Opera fans familiar with the standard performing edition of "Il Trovatore" were treated to a change of pace on Saturday night, when Caramoor Festival's resident bel canto expert, Will Crutchfield, led a concert performance of Verdi's warhorse, steeped in the traditions of the composer's era.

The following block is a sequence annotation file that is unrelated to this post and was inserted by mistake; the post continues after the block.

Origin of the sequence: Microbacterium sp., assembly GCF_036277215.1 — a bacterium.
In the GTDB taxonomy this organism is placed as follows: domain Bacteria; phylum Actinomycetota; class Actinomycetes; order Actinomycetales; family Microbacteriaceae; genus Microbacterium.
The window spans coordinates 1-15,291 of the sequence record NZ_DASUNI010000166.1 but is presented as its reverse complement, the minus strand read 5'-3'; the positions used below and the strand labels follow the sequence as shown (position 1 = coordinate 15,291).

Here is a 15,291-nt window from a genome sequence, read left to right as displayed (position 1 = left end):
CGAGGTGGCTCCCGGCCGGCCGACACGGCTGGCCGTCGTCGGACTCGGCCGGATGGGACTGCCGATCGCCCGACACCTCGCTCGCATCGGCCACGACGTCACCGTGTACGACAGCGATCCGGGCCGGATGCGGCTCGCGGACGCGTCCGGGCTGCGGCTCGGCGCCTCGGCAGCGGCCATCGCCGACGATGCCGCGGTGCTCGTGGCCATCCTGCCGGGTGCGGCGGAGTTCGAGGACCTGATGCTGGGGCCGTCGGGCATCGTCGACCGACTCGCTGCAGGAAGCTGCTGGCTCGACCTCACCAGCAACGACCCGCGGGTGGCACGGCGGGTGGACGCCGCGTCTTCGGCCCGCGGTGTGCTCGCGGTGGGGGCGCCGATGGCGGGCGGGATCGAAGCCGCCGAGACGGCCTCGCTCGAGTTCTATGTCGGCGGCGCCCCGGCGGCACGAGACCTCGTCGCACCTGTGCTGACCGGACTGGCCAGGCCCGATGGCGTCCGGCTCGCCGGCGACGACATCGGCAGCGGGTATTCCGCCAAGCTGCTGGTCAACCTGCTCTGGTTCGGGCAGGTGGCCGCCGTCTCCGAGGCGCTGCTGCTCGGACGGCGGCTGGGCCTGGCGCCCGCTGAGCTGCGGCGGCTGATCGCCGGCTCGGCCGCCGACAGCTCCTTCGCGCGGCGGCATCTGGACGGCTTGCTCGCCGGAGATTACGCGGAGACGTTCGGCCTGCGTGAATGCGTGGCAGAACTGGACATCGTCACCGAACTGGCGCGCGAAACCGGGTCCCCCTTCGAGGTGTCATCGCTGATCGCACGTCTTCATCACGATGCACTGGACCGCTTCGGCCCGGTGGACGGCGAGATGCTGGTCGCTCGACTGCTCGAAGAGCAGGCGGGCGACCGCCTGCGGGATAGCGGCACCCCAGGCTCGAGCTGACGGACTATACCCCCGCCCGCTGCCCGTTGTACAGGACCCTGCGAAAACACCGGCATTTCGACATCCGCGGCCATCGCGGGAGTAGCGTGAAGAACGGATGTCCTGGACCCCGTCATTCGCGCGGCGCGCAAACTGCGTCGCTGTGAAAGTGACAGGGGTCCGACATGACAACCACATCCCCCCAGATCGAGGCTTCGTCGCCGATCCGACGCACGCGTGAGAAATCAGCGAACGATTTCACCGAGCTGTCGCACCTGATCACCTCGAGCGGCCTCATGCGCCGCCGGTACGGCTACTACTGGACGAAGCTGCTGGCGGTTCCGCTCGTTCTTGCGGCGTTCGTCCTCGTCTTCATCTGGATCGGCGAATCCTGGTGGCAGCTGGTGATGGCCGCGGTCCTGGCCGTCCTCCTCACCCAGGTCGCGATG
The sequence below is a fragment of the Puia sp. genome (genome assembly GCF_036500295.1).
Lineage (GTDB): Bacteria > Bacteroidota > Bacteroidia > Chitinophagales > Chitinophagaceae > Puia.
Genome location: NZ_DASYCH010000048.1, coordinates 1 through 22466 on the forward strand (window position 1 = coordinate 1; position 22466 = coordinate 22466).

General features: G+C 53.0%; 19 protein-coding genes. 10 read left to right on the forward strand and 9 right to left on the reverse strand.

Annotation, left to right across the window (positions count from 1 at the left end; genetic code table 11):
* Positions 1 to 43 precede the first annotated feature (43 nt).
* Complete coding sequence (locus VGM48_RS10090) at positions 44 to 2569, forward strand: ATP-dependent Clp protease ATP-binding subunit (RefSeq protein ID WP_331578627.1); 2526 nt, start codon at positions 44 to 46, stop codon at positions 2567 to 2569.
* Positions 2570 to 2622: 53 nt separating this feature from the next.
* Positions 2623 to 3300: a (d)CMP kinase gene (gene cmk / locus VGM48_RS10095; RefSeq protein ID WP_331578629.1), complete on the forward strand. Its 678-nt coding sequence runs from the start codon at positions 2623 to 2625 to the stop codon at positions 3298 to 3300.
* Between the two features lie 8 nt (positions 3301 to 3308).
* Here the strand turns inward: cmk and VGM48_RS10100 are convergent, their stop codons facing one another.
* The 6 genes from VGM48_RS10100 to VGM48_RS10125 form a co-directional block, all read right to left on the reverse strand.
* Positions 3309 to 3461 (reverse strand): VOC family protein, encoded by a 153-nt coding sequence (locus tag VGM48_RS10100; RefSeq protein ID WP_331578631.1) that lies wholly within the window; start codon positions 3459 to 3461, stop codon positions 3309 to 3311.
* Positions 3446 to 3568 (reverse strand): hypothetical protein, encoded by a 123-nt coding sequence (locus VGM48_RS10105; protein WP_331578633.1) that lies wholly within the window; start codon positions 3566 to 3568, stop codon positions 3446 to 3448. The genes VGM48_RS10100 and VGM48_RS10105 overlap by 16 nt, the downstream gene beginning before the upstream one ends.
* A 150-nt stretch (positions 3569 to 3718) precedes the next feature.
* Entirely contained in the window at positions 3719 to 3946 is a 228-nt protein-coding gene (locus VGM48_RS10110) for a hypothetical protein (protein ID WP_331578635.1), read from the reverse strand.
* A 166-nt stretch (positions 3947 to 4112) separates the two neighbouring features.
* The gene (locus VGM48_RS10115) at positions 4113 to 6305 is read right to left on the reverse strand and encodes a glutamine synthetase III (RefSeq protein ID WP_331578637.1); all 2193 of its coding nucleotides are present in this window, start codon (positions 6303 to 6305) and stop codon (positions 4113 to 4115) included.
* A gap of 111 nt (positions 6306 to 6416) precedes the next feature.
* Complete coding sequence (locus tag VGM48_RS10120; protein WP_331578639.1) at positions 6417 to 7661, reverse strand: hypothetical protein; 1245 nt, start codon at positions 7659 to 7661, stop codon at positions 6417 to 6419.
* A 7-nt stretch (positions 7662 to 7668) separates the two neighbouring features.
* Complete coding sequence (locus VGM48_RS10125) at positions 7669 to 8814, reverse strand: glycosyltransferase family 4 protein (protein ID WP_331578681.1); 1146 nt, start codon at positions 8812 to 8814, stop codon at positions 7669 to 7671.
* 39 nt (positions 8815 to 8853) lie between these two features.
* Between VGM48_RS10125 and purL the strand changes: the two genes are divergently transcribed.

Opera fans familiar with the standard performing edition of “Il Trovatore” were treated to a change of pace on Saturday night, when Caramoor Festival’s resident bel canto expert, Will Crutchfield, led a concert performance of Verdi’s warhorse, steeped in the traditions of the composer’s era. Lively conducting and a generally strong cast gave the work the kind of freshness that sweeps away a lot of accumulated cobwebs.A diligent, determined archivist, Crutchfield prepared a version drawing on sources from Verdi’s time, including embellishments and cadenzas written by hand into copies of the score by famous 19th century singers, as well as early 78 RPM recordings by such legendary stars as Lillian Nordica and Fernando de Lucia. “Il Trovatore’s” faintly absurd libretto — about a seething feud between gypsies and their oppressors in 15th century Spain — was thoroughly trashed by the Marx Brothers in “A Night at the Opera.” A concert performance like this one, relieved of any attempts at directorial improvement, allows audiences just to sit back and appreciate Verdi’s musical genius. And no matter how difficult or demanding the music, these singers delivered it with guts, passion and temperament. In the title role of the gypsy troubadour who, it turns out, was actually born into royalty, tenor Francisco Casanova sang with ringing power reined in by elegance and taste. He colored his voice skillfully and used varying dynamics — even the occasional spoken or shouted syllable — to strong effect. The role of his mother, the demented gypsy hag Azucena, was sung by renowned Polish contralto Ewa Podles, who boasts a devoted following of New York fans. As always, she created a full, sensitive character, exploiting both extremes of her wide range with a rich, warm voice, always alive to the dramatic moment. Soprano Julianna Di Giacomo, still young but a real star on the rise, was entirely winning as Leonora. Her sweet, even girlish timbre could swell effortlessly from a whisper to a huge, thrilling bloom, and she tossed off the difficult trills and roulades with full-throated authority. All that was lacking was clarity of diction and crisper Italian consonants. Daniel Sutin proved the weak link in the cast, with a baritone wanting in aural appeal and a stiff vocal production ill suited to Crutchfield’s bel canto approach. In smaller roles, Daniel Mobbs used his firm bass-baritone and appealing stage presence to make much of the thankless part of Ferrando, and Anya Fidelia invested the few lines allotted Inez with sympathy and a dark, urgent tone. Caramoor’s annual explorations into the 19th century Italian repertory are always a high point of the summer for New York opera buffs, who readily make the hour’s journey north and fill the Venetian Theater to capacity. Despite the occasional sonic intrusions — a croaking frog last year during “Tancredi,” a shrieking car alarm from the parking lot Saturday night during Di Giacomo’s sublime fourth-act aria — this remains an ideal, intimate venue for concert opera, with musical standards of a very high level. An additional performance is scheduled for July 20.